Learning to Code

For years I’ve been on the business side of technology.

Software was a black box of objects passing parameters and data to other objects. Conceptually it’s pretty easy to describe those relationships and feel comfortable throwing around names of API commands, discussing the merits of frameworks, and explaining how objects inter-related and the testing paradigms that proved them reliable. If you didn’t probe you might think I had detailed knowledge of the inner workings of these things.

I’m learning to code and discovering it’s not as easy as the concepts led me to believe.

Even for my simple purposes, a data driven niche media web application, I’ve had to learn 4 languages. And by learn I mean that if they were spoken languages I’d usually get coffee when I thought I asked for it – not that I could carry on a conversation. Add to that 1 framework that I know will make things easier and more scalable in the long run – but assumes you’re conversational already so speaks too fast and uses words you don’t understand. And before any of that stuff could work I had to install and configure 3 services for the development environment.

Each component interacts and has dependencies so you can’t produce anything without a rudimentary understanding these relationships. And I just know that in the future I find that elegance and performance comes from deep understanding.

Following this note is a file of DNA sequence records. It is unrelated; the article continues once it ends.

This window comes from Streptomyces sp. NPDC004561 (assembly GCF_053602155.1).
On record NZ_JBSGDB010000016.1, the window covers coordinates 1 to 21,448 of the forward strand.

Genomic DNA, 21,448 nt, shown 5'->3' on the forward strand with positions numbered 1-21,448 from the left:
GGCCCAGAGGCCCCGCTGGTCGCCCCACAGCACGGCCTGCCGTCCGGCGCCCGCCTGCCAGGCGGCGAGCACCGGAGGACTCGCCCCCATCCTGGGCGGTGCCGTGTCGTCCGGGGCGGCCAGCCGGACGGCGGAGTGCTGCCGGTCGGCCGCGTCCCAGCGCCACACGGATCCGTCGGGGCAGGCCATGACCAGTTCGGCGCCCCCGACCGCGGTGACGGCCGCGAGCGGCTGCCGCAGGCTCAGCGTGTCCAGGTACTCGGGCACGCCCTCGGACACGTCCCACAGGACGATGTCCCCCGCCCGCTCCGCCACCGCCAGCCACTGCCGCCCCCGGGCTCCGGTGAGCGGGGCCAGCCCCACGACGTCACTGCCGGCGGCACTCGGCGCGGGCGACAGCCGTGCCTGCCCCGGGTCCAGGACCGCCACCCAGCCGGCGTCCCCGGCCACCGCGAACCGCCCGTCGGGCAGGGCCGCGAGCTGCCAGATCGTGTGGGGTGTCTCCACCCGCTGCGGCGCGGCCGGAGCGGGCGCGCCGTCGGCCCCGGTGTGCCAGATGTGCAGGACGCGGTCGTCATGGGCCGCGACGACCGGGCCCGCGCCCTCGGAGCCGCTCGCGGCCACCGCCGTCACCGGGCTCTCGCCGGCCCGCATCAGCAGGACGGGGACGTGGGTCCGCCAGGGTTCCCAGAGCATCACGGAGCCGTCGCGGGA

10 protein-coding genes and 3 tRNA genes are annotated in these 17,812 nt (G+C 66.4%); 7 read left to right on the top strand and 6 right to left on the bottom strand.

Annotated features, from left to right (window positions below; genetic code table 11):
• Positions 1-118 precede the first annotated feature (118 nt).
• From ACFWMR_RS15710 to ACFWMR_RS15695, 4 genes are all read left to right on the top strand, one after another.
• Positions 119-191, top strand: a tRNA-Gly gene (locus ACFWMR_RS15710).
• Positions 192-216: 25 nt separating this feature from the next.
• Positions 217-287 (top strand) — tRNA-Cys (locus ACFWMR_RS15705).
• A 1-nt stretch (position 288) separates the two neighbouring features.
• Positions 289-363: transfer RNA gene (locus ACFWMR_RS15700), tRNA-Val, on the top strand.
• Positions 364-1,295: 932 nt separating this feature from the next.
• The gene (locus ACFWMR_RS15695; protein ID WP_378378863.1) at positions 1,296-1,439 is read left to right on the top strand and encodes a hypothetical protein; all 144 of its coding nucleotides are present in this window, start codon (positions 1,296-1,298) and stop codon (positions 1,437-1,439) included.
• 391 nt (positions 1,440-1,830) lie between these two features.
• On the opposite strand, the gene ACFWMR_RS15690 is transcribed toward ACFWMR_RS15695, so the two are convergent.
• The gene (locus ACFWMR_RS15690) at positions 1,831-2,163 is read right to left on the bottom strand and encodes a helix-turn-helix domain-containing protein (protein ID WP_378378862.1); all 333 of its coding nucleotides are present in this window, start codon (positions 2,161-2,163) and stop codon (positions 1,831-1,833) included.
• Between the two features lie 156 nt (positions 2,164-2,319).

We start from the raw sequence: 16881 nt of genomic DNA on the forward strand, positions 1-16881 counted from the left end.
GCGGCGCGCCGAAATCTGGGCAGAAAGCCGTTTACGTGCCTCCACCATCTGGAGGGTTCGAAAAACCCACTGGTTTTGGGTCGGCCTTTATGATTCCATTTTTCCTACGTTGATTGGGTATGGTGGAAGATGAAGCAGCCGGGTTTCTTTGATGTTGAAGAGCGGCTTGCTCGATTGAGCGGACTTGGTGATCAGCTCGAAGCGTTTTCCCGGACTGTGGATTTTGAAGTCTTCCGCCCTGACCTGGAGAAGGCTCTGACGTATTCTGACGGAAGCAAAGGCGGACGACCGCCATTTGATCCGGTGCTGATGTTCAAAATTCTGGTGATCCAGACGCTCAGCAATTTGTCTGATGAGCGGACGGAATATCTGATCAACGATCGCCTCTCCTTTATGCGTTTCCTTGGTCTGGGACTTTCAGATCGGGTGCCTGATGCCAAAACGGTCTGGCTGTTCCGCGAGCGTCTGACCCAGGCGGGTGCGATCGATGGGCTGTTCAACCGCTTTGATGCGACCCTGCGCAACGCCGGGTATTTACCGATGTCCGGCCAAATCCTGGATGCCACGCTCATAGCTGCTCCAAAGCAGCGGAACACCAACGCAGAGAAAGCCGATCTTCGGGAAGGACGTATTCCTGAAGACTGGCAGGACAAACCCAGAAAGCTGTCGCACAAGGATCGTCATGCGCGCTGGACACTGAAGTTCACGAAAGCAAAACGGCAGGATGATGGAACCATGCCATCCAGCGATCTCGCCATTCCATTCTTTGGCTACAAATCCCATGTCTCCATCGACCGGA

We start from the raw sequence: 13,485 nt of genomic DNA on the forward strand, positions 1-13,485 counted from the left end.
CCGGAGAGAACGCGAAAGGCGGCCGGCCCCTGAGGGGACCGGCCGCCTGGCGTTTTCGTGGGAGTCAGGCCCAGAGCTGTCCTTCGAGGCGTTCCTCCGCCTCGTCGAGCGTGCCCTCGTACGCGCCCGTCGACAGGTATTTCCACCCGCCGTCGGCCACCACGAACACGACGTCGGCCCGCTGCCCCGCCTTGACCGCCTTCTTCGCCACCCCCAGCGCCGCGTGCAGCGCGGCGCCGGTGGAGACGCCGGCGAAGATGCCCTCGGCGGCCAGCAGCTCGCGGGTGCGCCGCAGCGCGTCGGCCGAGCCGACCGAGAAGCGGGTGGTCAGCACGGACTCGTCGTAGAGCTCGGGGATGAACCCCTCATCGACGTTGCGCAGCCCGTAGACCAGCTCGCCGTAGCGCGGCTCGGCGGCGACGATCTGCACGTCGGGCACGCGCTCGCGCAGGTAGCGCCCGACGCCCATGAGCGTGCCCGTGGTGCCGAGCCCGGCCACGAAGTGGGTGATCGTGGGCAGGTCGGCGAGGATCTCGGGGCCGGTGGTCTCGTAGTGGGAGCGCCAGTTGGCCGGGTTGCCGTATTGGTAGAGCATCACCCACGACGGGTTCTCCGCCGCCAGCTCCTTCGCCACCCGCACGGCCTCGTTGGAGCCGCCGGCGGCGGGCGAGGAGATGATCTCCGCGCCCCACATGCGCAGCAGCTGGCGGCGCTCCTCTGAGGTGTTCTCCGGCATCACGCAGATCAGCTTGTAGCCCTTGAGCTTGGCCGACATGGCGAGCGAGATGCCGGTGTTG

Still it’s possible for me to attempt this because of the great resources and community that develop around each language, framework and component. I’ve used text and video tutorials, scoured forums and programmer blogs for answers to questions, and downloaded tools if they look to be useful. Slowly I’m beginning to make progress.

Of course I could have saved myself the effort and had someone who’s already fluent speak for me – but what fun would that be. It’s not just that I get to decide what this application does (assuming it progresses to the point it does something) its that software fluency gives me an increasing appreciation and understanding of how the services I see everyday operate, and how complex they really are.

Oh! And to all those programmers that I antagonized by asking “how hard can it be” when some business pressure meant a 90 degree turn in code – I apologize. I now know software happens at the level of details not concepts.

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3 thoughts on “Learning to Code

  1. It’s tough to digest all of it at once – but props to you for diving in to it! Unfortunately at least 4 languages go hand in hand when developing which makes it a blast!.. right? Ok, maybe not yet. Hopefully you’re enjoying your delicious bites of CakePHP! See you at demo camp on Monday.

  2. Yes Jordan I am enjoying it.

    Joined cakephpforum.org today, posted a question and had an answer in less than an hour.

    Still there are so many concepts to acquire, and so many places to go wrong, that I’m accomplishing in one day what a normal programmer would accomplish in about 15 minutes.

    But I am progressing and I know that things will get easier with practice – an experience.

  3. Pingback: rob_villeneuve = “programmer & web developer”; » Passing around some new found respect // QA Testers

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